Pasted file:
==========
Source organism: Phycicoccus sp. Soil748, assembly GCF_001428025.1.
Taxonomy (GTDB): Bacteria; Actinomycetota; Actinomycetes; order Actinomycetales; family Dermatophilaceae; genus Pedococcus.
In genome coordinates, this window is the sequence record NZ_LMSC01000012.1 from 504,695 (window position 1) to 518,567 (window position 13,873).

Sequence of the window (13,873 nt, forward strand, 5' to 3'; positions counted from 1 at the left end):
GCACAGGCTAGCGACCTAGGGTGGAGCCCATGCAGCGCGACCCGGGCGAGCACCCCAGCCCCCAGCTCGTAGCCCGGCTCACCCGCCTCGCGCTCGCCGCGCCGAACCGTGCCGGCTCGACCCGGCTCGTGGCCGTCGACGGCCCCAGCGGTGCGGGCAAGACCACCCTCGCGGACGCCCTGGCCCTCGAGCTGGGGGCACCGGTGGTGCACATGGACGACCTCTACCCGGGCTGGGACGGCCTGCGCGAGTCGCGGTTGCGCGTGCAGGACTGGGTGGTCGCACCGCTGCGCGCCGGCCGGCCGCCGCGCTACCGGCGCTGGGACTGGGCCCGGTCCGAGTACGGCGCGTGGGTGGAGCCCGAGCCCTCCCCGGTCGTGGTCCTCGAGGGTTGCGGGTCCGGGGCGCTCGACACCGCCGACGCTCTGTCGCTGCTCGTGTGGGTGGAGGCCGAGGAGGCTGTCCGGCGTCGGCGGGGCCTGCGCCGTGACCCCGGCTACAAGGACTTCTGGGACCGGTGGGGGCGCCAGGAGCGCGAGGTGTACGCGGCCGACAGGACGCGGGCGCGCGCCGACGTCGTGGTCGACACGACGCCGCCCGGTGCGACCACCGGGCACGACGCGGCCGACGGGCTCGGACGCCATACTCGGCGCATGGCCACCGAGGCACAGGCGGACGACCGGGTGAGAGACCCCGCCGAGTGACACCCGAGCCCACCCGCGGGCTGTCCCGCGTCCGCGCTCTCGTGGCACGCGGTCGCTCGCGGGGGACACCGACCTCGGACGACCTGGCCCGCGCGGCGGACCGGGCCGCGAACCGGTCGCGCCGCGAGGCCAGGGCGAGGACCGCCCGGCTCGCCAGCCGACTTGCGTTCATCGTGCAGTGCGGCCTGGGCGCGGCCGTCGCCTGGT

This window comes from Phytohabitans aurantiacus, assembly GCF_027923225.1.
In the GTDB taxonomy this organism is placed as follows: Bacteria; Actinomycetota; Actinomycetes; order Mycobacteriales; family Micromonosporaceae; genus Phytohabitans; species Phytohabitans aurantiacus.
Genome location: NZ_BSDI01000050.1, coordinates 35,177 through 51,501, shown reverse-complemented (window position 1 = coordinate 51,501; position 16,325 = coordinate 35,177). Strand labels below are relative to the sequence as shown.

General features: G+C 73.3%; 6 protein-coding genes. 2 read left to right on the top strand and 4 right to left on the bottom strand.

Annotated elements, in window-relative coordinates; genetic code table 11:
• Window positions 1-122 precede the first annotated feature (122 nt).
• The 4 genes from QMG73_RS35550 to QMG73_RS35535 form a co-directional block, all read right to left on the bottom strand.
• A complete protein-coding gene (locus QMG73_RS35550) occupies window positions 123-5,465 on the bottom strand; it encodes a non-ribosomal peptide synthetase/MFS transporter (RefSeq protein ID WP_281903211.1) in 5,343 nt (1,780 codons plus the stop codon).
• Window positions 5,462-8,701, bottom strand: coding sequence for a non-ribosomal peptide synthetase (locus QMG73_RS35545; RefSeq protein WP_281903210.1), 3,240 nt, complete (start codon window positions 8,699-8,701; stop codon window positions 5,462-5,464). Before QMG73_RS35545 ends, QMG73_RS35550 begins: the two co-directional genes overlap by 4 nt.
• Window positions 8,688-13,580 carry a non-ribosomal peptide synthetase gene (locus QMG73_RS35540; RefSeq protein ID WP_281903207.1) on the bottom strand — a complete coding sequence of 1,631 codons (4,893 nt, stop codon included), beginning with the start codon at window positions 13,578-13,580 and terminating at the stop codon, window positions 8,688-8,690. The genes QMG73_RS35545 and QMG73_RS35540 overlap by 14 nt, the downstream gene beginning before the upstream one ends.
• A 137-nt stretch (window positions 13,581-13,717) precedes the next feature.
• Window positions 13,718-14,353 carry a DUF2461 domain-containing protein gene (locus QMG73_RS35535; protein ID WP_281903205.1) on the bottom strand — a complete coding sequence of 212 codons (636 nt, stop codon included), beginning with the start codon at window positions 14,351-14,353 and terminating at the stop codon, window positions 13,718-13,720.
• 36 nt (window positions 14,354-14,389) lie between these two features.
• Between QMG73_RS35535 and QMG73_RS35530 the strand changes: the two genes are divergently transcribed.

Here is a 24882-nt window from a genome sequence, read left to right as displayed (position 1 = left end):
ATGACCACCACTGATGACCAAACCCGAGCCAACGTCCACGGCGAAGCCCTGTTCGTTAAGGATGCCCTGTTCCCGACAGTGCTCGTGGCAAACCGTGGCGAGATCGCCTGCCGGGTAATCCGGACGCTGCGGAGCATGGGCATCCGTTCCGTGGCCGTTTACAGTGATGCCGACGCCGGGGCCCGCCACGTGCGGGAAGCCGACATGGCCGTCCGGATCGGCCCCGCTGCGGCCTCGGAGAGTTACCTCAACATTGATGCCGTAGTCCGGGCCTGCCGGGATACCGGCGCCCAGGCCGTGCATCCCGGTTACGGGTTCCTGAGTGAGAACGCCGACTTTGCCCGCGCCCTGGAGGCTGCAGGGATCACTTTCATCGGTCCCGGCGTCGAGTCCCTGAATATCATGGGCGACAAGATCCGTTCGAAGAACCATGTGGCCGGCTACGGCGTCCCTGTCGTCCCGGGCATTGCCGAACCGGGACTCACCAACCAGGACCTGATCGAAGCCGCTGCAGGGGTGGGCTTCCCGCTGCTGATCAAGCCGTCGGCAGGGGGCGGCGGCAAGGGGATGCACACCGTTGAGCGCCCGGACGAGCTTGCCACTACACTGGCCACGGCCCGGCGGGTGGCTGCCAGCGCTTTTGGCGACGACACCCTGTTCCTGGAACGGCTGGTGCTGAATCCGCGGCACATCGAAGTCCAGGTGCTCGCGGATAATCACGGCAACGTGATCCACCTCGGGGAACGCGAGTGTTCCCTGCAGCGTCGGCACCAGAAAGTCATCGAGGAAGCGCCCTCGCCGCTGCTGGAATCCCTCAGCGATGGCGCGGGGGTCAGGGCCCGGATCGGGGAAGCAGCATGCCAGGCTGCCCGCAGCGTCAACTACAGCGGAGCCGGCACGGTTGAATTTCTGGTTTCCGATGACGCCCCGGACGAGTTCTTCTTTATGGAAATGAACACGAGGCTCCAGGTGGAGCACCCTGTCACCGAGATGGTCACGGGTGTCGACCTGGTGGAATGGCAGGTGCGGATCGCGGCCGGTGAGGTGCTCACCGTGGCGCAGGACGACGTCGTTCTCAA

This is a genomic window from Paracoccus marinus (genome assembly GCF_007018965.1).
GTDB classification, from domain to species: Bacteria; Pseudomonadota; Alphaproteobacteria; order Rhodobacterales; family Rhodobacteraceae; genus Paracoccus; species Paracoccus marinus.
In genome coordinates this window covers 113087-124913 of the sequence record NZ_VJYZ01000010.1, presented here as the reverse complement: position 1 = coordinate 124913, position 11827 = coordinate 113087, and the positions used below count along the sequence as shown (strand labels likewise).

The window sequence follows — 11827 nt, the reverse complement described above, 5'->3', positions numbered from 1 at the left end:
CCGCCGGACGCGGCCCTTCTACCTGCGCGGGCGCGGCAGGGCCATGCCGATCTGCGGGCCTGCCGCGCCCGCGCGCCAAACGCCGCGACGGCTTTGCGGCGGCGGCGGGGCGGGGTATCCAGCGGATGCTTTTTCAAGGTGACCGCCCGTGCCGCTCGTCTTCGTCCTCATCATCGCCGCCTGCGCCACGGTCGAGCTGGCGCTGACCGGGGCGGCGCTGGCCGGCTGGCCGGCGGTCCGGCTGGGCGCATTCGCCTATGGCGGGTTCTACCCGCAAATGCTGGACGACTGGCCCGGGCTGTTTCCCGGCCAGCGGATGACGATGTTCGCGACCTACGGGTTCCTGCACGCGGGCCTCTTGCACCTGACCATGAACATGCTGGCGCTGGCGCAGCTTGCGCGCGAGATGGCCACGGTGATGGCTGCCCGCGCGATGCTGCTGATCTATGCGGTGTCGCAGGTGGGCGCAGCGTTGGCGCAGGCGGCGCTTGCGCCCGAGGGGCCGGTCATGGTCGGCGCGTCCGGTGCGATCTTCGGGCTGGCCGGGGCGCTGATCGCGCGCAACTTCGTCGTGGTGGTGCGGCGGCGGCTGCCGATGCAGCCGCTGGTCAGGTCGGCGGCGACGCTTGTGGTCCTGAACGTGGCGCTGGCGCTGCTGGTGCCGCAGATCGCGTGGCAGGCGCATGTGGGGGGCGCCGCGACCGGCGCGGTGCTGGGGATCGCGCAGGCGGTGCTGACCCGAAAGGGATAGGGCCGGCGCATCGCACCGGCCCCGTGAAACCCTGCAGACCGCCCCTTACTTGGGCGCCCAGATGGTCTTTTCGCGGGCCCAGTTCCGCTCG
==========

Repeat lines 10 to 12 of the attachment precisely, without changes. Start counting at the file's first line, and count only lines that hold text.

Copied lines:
Annotated elements, in window-relative coordinates; genetic code table 11:
• Window positions 1-122 precede the first annotated feature (122 nt).
• The 4 genes from QMG73_RS35550 to QMG73_RS35535 form a co-directional block, all read right to left on the bottom strand.